There are people who make music in the same necessary and ordinary way that they breathe, for hours every day—not for someone else to hear, but because it’s like breathing, and it’s from deep in the bone. There are those who collect others with whom they can make music for mutual pleasure, and that collective energy is a different code. One more level is those who make music for an audience, another level of experience. At the far end of the spectrum is listening alone to recorded music, but it’s all code.
Find a way to sing, and then listen.
I’ve always appreciated surrealism, as long as it knows its place. Nailed to the wall or stamped into print, it’s fine. It’s like salsa on the burrito. It’s refreshing, an expression of the world sifted through a single quirky human—the way a face is distended in a funhouse mirror or a raindrop.
These thoughts pop up as we’re driving into San Francisco to attend an art exhibit, visit our favorite North Beach coffee house, and see our son. Coming into the city, starting and stopping, changing lanes, tuned to the classical station, I see a billboard. It proclaims, “Wake up your sandwich, America!” This unsettles me.
Well, yes, I know the goal of advertising is to get your attention, and a popular mode today is indirect confusion, inducing you to work out the meaning. This might be a sandwich shop, it might be for alarm clocks, or it might be recruiting for the U.S. Marines. Or none of those. It might simply be telling us to get our shots.
Soon after, we pass a cafe called “Enter the Cafe.” It seems to want us to enter the Enter the Cafe. Soon after, walking, we encounter “Urban Curr”—most likely their Y is mssing, but they might be serving baked dog. At lunch at Caffe Trieste, we’re given little packets of hot sauce; mine says, “When I grow up I want to be a bottle.”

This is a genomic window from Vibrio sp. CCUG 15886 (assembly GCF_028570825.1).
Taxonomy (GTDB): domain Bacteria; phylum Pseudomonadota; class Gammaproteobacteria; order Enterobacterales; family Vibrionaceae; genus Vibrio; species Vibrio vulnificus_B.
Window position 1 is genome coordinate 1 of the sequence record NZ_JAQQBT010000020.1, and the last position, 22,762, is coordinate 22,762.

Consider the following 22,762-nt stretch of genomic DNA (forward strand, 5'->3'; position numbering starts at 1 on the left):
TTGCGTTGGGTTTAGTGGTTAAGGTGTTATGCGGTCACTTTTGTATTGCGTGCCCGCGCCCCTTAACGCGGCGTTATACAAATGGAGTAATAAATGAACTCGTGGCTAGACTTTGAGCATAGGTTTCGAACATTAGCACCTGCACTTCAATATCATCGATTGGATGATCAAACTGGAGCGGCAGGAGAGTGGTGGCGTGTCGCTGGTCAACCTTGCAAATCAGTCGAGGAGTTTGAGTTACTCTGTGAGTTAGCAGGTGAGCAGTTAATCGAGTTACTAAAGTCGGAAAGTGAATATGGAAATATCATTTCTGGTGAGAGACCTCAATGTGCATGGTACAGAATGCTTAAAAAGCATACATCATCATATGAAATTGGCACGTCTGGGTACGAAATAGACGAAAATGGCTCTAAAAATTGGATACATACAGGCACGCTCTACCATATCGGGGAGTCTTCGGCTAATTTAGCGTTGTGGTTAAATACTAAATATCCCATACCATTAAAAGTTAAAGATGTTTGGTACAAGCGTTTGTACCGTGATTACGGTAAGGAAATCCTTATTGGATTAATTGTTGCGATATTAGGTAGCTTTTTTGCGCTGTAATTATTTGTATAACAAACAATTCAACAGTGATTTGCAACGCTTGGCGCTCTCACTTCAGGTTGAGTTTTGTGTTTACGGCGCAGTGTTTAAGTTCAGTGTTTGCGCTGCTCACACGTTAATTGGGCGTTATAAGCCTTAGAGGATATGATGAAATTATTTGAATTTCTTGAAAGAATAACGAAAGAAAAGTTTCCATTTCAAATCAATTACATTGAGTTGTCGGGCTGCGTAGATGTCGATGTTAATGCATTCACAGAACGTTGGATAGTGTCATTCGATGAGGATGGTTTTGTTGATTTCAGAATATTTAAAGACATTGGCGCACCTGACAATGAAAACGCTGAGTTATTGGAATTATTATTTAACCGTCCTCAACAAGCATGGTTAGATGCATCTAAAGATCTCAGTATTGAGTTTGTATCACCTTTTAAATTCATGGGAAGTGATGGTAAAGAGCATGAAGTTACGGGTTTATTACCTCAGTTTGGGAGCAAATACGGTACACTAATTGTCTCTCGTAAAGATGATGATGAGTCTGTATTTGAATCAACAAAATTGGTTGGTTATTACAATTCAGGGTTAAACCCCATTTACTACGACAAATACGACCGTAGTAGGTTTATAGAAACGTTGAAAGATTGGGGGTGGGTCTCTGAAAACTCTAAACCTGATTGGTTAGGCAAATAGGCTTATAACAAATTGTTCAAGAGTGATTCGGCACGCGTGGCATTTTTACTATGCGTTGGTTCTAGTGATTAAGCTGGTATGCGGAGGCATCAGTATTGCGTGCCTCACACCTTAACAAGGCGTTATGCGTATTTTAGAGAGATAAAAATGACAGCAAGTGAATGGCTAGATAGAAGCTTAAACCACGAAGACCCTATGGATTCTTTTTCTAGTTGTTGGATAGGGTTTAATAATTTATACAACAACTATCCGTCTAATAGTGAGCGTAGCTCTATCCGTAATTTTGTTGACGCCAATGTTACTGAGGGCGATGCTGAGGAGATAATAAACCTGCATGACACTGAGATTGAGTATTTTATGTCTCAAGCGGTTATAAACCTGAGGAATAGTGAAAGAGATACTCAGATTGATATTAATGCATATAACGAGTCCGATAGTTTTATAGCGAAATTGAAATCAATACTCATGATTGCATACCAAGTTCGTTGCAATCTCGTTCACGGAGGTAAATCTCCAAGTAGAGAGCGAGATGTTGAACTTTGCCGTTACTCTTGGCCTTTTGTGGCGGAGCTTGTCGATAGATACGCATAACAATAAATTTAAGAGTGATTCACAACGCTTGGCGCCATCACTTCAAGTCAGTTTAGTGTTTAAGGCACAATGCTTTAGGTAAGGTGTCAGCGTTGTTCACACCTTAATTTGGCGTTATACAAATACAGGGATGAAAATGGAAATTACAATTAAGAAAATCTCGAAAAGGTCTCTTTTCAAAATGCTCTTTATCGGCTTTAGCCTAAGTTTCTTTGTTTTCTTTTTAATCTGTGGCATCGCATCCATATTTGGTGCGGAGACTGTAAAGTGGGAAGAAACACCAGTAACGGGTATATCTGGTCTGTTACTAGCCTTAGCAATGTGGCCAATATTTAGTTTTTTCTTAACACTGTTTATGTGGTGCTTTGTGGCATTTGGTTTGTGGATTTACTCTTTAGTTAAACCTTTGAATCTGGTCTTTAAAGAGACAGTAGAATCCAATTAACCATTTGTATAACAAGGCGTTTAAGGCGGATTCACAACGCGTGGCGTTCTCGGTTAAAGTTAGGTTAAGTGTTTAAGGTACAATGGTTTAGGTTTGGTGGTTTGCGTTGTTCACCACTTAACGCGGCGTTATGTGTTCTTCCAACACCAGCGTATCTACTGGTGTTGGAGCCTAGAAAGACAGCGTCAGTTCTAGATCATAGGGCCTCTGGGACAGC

A couple next to us has a large dog; his leash is tangled behind his two front legs. This seems to reflect my psychological condition, but is it a simile, a metaphor, or a personification? Or a plot by the military-industrial complex, the corporate elite, or Antifa to drive us nuts? The dog succeeds in his struggle to untangle, but he’s still firmly leashed.
The news, of course, is a prime purveyor of the surreal, second only to old Roadrunner cartoons. Yet the news rarely touches us directly—it hovers on the flat-screen, much as a Max Ernst painting stays plastered to the wall. When it does come looming at us, screeching like an onrushing taxicab, we’re not likely to be assigning it an artistic genre—we’re just trying to out-screech it.
The surreal in daily life appears like a flash mob, a sudden twister, or a terrorist bomb, though with luck it’s only a billboard or tangled dog. But no one prepares us for it by announcing Magritte or Breton or Dali—it’s just suddenly confronting us on a billboard, interrupting our droning daily brain-wave of “I wonder what’s next?” by screaming, “Me!”